(director: Peter Bogdanovich; screenwriters: from the novel by Joe David Brown/Alvin Sargent; cinematographer: Laszlo Kovacs; editor: Verna Fields; cast: Ryan O’Neal (Moses Pray), Tatum O’Neal (Addie Loggins), Madeline Kahn (Trixie Delight), John Hillerman (Deputy Hardin), P. J. Johnson (Imogene), Randy Quaid (Leroy), Jessie Lee Fulton (Miss Ollie); Runtime: 102; MPAA Rating: PG; producer: Peter Bogdanovich; Paramount Home Video; 1973)
“Charming Depression-era road movie comedy.”
Reviewed by Dennis Schwartz
Peter Bogdanovich (“Targets”/”The Last Picture Show “) directs this charming Depression-era road movie comedy. It’s adapted from the novel “Addie Pray” (1971) by Joe David Brown and written by Alvin Sargent. Tatum O’Neal became the youngest ever Oscar winner for her Supporting Actress performance. It’s one of the three best films Bogdanovich directed before his rapid decline, where he became box office poison.
In 1936, the nine-year-old Addie Loggins (Tatum O’Neal, in her film debut) is left an orphan in rural Kansas and her neighbors suggest that the likable but unethical Bible traveling salesman Moses Pray (Ryan O’Neal, Tatum’s dad), her mom’s ex-boyfriend, who was the only stranger attending the funeral and may or may not be her father, take her to St. Joseph, Missouri, to stay with her aunt. Moses soon finds he can’t get rid of her and that she’s no angel, in fact she’s a brat who smokes, cusses, and is a kindred spirit when it comes to flimflam. They team up as con artists who prey on the gullible. Madeline Kahn sparkles in a supporting role as Trixie Delight, a sad-eyed carnival stripper who becomes Moses’ romantic interest.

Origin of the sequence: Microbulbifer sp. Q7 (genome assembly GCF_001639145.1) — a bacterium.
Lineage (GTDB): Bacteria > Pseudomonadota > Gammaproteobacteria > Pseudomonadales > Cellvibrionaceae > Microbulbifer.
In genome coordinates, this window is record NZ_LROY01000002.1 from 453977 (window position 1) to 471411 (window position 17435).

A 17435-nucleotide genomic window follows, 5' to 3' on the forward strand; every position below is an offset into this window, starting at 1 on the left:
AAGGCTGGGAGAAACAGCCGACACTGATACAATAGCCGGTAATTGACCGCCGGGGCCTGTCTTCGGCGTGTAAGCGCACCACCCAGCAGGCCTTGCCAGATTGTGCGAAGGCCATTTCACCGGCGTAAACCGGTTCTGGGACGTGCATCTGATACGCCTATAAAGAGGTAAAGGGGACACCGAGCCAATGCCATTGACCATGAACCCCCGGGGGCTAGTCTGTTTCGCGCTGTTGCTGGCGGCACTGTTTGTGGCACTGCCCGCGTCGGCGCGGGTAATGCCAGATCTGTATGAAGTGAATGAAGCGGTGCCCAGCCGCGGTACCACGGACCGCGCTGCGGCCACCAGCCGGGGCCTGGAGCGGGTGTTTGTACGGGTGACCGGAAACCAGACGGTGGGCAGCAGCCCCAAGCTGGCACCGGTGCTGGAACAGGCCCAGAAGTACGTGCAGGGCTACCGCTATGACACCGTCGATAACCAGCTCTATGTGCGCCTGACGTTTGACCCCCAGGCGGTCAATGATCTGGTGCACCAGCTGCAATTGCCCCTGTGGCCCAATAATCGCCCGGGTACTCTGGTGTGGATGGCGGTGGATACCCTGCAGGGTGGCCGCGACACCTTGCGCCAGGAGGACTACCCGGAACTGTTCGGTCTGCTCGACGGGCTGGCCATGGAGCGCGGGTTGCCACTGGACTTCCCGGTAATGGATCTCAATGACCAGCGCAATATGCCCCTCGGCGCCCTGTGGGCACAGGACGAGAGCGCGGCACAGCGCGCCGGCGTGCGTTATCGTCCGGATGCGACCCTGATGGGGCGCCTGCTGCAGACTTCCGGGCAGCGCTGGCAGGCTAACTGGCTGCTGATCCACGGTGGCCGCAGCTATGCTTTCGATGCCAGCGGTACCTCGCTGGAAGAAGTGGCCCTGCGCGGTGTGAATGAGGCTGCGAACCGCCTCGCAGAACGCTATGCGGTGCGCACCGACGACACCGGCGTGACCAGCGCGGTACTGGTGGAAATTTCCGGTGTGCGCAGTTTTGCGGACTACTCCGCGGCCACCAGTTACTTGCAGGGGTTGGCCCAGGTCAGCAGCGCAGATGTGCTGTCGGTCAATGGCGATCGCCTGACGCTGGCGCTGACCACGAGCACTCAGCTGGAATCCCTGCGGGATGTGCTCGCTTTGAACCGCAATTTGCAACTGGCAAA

The black-and-white film (shot on location in Kansas and Missouri) is superbly shot by Laszlo Kovacs, giving it that needed Midwest dustbowl look. It has Ford’s lyrical mannerisms (even shows a shot from his Steamboat ‘Round the Bend) and Hawks’ ear for comedy, two of the directors the former film critic Bogdanovich said he most admired. To its credit, it avoids mush and sentimentality by being so cynical. It also includes music performed by Ozzie Nelson, Hoagy Carmichael, and Paul Whiteman and His Orchestra, and snippets from the radio shows of Jack Benny and Fibber McGee and Molly.
REVIEWED ON 10/19/2006 GRADE: B+